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  6.  7
    Folk Moral Relativism.Hagop Sarkissian, John J. Park, David Tien, Jennifer Wright & Joshua Knobe - 2014 - In Joshua Knobe & Shaun Nichols (eds.), Experimental Philosophy: Volume 2. New York, NY, USA: pp. 169-192.
    It has often been suggested that people’s ordinary folk understanding of morality involves a rejection of moral relativism and a belief in objective moral truths. The results of six studies call this claim into question. Participants did offer apparently objectivist intuitions when confronted with questions about individuals from their own culture, but they offered increasingly relativist intuitions as they were confronted with questions about individuals from increasingly different cultures or ways of life. In light of these data, the authors hypothesize (...)
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  7.  55
    Tracking Instability in Our Philosophical Judgments: Is It Intuitive?Jennifer Wright - 2013 - Philosophical Psychology 26 (4):485-501.
    Skepticism about the epistemic value of intuition in theoretical and philosophical inquiry fueled by the empirical discovery of irrational bias (e.g., the order effect) in people's judgments has recently been challenged by research suggesting that people can introspectively track intuitional instability. The two studies reported here build upon this, the first by demonstrating that people are able to introspectively track instability that was experimentally induced by introducing conflicting expert opinion about certain cases, and the second by demonstrating that it was (...)
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  8.  34
    Some Varieties of Humility Worth Wanting.Thomas Nadelhoffer, Jennifer Cole Wright, Matthew Echols, Tyler Perini & Kelly Venezia - 2017 - Journal of Moral Philosophy 14 (1):168-200.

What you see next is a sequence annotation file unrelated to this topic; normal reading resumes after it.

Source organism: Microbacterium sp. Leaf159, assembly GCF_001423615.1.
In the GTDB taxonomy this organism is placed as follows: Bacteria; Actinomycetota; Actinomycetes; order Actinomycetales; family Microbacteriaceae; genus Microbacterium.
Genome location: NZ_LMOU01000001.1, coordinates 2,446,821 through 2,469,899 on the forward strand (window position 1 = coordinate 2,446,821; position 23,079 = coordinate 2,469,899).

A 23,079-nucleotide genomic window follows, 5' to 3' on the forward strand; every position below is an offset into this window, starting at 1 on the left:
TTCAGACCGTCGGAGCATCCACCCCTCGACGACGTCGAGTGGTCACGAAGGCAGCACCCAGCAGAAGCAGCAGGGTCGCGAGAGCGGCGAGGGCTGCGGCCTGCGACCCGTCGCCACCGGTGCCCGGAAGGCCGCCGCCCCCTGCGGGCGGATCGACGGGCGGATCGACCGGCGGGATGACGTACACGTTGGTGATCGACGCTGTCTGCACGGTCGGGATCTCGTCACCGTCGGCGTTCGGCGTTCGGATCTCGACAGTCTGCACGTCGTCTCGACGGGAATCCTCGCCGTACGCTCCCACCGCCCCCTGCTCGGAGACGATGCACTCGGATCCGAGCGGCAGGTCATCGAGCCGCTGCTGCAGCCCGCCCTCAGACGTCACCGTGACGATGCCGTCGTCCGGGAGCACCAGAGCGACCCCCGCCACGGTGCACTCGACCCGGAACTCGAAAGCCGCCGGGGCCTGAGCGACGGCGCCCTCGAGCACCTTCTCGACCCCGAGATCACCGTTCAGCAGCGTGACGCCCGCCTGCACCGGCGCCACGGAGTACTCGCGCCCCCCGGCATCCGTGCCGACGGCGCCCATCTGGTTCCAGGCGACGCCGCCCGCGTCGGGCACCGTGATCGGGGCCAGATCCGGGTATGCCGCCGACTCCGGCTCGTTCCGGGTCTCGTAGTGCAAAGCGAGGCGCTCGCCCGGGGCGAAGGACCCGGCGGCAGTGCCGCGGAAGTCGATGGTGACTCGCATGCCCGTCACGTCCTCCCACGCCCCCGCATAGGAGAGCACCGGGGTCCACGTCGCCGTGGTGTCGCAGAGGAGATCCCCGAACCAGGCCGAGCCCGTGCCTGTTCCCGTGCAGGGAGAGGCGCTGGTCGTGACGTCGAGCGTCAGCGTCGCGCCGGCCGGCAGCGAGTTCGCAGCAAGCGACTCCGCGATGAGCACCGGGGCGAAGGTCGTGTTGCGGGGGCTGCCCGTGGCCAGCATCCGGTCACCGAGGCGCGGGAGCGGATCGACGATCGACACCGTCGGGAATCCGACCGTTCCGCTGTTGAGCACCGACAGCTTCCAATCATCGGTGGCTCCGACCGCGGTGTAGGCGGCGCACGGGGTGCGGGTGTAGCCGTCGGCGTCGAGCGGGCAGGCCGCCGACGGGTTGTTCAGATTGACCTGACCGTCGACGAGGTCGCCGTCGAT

_ Source: _Page Count 32 In this paper we first set the stage with a brief overview of the tangled history of humility in theology and philosophy—beginning with its treatment in the Bible and ending with the more recent work that has been done in contemporary philosophy. Our two-fold goal at this early stage of the paper is to explore some of the different accounts of humility that have traditionally been developed and highlight some of the key debates in the (...)
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  9.  63
    Towards an Intuitionist Account of Moral Development.Karen Bartsch & Jennifer Cole Wright - 2005 - Behavioral and Brain Sciences 28 (4):546-547.
    Sunstein's characterization of moral blunders jointly indicts an intuitive process and the structure of heuristics. But intuitions need not lead to error, and the problems with moral heuristics apply also to moral principles. Accordingly, moral development may well involve more, rather than less, intuitive responsiveness. This suggests a novel trajectory for future research into the development of appropriate moral judgments.
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  10.  15
    Understanding the Role of Dispositional and Situational Threat Sensitivity in Our Moral Judgments.Jennifer Cole Wright & Galen L. Baril - 2013 - Journal of Moral Education 42 (3):383-397.
    Previous research has identified different moral judgments in liberals and conservatives. While both care about harm/fairness (?individualizing? foundations), conservatives emphasize in-group/authority/purity (?binding? foundations) more than liberals. Thus, some argue that conservatives have a more complex morality. We suggest an alternative view?that consistent with conservatism as ?motivated social cognition?, binding foundation activation satisfies psychological needs for social structure/security/certainty. Accordingly, we found that students who were dispositionally threat-sensitive showed stronger binding foundation activation, and that conservatives are more dispositionally threat-sensitive than liberals. We (...)
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  11.  2
    Experimental Moral Psychology: An Introduction.Hagop Sarkissian & Jennifer Wright - 2014 - In Advances in Experimental Moral Psychology. London, UK: pp. 1-17.